Governments and elections
Imagine what a scandal would follow if a general election in any EU Member State led to the nomination of a Prime Minister from a party that clearly lost. Worse still, if the policy programme that the Prime Minister designate presented ignored the manifesto commitments of the parties which had won the elections and was written instead by the civil servants according to the guidelines set down by a previous administration.
And yet this, by analogy, is exactly what we are supposed to accept on the EU level. Commissioners are nominated by national governments without the slightest regard to the outcome of EP elections, and without any attempt to base the nomination of the European Executive on a coherent parliamentary coalition. The European executive is chosen despite, not because of the people’s will. Moreover the programme proposed by the new Commission is prepared in a way that does not reflect the outcome of any democratic vote, and hence has to stand – or fall – on its technocratic power rather than on its public legitimacy.
It is not surprising in these circumstances that European elections are considered national referenda, as the visible impact of voting for one or another party is nil. Unlike in national elections a rise in vote for one party will not influence future policy in any clear and demonstrable way and does not change the faces of those “in power”. In this context, the addition of further co-decision to the EP’s armoury will do little to change this impression of impotence, as the parties cannot set forward what they would do if elected, because the Commission has the monopoly of policy proposal. This has been the basis for the long standing EP demand for a right to legislative initiative, but misses the reality of modern government: even where Parliaments legally have the sole right to initiative (as in the US Congress), it is only the executive which is capable of providing the unity of view needed to make coherent policy. European elections are thus hardly likely to prove more relevant to the European public until a clearer association can be made between voting and the initiation of policy by a European Executive.
No need to wait for a Constitution!
The existing Treaties already contain enough to facilitate the development of a European parliamentary government. To start with, the terms of office of the Commission and Parliament coincide, leaving the possibility of linking the outcome of the EP elections and the selection of President (and subsequent Commissioners). Secondly, Parliament has to vote approval of the new Commission President and college of Commissioners. Although this is a right of veto (Member States retain the monopoly on power to nominate) if Parliament refused any candidate who did not build an explicit parliamentary coalition, the European Council would have to take note. As in many continental systems, the parties could then negotiate a political programme as the basis of their supporting a ’Commission coalition’. At last the voters’ choice would have a direct impact on the policies proposed and personalities chosen, in turn strengthening the Commission’s hand vis-à-vis Member States.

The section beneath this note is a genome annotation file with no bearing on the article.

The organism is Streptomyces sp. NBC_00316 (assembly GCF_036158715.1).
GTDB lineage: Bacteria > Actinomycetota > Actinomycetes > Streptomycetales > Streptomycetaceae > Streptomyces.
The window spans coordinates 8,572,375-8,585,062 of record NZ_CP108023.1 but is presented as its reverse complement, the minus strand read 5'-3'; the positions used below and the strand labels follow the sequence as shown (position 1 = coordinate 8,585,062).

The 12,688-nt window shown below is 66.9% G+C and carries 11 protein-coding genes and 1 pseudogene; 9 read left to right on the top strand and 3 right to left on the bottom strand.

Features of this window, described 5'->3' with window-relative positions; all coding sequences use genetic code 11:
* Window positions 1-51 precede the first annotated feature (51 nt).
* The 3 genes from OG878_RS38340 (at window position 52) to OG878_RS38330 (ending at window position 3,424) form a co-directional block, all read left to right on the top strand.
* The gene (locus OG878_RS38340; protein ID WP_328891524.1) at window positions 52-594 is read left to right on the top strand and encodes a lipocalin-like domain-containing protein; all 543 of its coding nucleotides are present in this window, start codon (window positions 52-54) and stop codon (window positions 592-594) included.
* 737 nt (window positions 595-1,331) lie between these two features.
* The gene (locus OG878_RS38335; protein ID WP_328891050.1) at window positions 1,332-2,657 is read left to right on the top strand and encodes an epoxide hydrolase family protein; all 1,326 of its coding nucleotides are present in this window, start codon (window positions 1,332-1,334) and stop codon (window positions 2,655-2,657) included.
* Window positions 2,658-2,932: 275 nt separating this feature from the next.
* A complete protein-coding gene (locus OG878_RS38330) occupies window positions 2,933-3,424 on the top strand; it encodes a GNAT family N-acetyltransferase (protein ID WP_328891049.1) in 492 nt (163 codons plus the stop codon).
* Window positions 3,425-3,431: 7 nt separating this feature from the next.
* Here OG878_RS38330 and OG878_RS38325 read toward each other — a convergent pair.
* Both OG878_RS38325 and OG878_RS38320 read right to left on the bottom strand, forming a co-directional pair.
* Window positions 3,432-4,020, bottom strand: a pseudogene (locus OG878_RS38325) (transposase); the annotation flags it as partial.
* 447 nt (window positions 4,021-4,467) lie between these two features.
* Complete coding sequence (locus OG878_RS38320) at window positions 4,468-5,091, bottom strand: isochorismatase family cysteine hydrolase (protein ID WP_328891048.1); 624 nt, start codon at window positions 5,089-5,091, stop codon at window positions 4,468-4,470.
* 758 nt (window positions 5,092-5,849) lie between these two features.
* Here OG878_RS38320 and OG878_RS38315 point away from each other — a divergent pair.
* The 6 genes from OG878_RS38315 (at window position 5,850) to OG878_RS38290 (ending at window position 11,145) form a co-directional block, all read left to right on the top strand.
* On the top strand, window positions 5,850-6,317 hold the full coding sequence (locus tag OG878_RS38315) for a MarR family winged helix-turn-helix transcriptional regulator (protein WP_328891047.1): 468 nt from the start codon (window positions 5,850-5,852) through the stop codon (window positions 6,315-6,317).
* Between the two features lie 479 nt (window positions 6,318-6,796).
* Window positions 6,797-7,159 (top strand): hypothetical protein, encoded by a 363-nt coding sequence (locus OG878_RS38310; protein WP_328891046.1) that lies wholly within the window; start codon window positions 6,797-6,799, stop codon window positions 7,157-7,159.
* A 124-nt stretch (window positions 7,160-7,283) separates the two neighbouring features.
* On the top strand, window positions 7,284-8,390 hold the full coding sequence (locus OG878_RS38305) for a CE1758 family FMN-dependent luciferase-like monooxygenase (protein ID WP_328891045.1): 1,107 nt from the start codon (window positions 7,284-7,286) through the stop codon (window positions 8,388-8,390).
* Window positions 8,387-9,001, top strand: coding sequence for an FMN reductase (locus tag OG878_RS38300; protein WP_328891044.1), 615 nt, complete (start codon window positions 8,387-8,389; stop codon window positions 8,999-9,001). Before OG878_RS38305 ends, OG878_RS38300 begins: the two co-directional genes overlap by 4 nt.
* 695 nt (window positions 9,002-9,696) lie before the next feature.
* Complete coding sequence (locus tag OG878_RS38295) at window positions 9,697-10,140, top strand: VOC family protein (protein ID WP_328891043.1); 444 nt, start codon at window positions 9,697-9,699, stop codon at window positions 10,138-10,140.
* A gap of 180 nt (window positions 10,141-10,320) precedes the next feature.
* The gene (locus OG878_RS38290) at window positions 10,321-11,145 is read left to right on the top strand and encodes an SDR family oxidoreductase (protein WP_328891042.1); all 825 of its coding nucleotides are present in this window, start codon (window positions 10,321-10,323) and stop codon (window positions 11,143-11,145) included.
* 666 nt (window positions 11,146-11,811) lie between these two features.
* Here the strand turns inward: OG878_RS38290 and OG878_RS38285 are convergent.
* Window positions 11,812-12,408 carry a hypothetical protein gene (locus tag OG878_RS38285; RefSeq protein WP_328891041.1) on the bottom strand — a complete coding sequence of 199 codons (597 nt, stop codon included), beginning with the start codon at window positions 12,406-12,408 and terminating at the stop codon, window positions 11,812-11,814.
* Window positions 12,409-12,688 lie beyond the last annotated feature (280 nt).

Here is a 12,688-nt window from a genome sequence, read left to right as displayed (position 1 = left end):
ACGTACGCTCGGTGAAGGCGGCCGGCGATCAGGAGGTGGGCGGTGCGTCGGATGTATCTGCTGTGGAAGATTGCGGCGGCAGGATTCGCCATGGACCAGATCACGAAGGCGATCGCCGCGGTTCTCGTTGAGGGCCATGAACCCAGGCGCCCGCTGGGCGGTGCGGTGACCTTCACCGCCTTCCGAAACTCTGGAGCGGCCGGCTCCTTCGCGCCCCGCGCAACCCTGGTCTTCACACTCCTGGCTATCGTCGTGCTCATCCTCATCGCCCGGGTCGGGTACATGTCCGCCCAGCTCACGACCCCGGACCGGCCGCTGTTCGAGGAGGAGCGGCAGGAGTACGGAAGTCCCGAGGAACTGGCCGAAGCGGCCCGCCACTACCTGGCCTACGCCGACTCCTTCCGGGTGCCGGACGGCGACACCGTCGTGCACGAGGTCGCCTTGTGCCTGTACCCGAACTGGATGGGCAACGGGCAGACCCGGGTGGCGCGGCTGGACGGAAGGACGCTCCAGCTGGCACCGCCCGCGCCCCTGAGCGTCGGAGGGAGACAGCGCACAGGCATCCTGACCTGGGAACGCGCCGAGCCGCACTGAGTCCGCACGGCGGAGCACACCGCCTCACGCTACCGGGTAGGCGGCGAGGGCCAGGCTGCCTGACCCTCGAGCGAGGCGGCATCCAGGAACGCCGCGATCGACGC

Better still, the electorate should demand the choice now!
Why wait until after the dust has settled? If we are to have a truly democratic European Union, the electorate should know now, before the elections, which party is going to support which Presidential candidate on the basis of what platform.
Given the likely incapacity of many parties to articulate this as and of themselves, it is time for democrats in all countries to take the initiative. At public and party meetings around the whole of Europe, candidates and leaders should be asked to name their party’s candidate for President of the Commission. When – as they inevitably will – those asked look blank, or suggest it is not their responsibility, it should be politely, but very firmly pointed out it is absolutely their job, indeed it will be the first major political decision they will be required to make in the new Parliament.
Those who support this idea are encouraged to pass it on!